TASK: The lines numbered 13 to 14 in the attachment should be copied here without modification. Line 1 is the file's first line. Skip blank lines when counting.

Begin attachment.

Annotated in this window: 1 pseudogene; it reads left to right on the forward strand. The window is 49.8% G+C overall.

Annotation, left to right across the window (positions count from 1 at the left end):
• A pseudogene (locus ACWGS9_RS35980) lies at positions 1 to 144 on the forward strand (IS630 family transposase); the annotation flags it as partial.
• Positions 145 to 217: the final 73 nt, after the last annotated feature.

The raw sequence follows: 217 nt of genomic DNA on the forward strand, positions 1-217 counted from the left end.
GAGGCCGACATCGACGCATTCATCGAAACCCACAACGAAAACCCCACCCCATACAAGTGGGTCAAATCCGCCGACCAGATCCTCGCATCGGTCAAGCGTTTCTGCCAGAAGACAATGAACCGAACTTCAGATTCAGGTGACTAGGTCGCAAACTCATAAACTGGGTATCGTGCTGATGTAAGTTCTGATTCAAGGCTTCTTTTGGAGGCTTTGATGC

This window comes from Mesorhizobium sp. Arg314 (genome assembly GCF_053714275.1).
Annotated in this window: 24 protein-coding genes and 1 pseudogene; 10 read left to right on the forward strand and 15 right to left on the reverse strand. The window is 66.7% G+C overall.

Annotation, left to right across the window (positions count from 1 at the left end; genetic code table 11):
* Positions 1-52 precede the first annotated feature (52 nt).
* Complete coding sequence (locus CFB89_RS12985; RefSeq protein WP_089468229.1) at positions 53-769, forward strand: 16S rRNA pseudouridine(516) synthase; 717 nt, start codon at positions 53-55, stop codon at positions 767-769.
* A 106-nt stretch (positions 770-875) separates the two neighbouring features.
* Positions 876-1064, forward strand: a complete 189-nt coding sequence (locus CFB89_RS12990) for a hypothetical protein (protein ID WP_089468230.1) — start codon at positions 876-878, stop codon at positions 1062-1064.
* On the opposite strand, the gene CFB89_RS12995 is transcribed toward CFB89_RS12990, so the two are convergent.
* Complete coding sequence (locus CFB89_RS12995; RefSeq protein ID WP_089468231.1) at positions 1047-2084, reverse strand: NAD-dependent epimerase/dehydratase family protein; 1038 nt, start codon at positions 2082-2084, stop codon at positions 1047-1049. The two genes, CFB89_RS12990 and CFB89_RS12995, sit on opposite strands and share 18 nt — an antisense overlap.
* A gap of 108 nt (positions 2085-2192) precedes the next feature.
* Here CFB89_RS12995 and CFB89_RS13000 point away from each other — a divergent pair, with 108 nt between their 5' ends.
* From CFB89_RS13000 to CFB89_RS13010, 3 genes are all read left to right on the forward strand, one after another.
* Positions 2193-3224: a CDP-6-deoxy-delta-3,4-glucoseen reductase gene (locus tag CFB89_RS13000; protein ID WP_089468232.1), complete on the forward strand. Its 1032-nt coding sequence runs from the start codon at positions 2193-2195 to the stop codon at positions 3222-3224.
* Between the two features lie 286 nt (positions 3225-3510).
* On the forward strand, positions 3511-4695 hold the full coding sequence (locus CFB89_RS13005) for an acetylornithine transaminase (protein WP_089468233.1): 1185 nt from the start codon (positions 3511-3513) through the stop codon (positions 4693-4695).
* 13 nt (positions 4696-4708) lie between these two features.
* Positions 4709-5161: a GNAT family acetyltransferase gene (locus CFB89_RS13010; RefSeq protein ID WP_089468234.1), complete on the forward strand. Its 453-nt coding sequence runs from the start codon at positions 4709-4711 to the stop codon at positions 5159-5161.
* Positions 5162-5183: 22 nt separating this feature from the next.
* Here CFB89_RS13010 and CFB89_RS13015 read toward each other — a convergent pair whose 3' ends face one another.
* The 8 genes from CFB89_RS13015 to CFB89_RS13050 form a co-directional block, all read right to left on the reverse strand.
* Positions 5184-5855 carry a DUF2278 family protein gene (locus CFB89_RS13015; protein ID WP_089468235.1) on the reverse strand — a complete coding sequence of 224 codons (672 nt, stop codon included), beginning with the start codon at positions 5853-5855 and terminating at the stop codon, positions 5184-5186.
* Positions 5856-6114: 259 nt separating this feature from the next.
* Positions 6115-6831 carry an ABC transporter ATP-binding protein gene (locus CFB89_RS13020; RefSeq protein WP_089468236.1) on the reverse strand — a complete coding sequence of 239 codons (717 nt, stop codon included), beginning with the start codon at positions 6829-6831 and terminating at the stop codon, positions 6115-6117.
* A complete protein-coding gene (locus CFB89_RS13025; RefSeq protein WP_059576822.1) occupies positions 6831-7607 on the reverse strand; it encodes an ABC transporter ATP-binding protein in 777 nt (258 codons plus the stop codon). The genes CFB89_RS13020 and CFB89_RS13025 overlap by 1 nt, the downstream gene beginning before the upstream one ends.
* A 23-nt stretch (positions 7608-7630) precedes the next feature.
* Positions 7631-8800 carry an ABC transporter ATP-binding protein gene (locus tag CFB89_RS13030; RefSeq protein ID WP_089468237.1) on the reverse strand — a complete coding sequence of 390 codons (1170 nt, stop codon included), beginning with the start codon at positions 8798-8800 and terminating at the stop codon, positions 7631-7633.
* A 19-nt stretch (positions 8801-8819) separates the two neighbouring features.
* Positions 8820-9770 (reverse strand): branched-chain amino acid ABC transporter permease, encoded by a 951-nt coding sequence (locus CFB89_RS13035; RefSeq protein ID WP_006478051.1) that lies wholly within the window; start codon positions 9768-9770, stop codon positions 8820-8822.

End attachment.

* Positions 876-1064, forward strand: a complete 189-nt coding sequence (locus CFB89_RS12990) for a hypothetical protein (protein ID WP_089468230.1) — start codon at positions 876-878, stop codon at positions 1062-1064.
* On the opposite strand, the gene CFB89_RS12995 is transcribed toward CFB89_RS12990, so the two are convergent.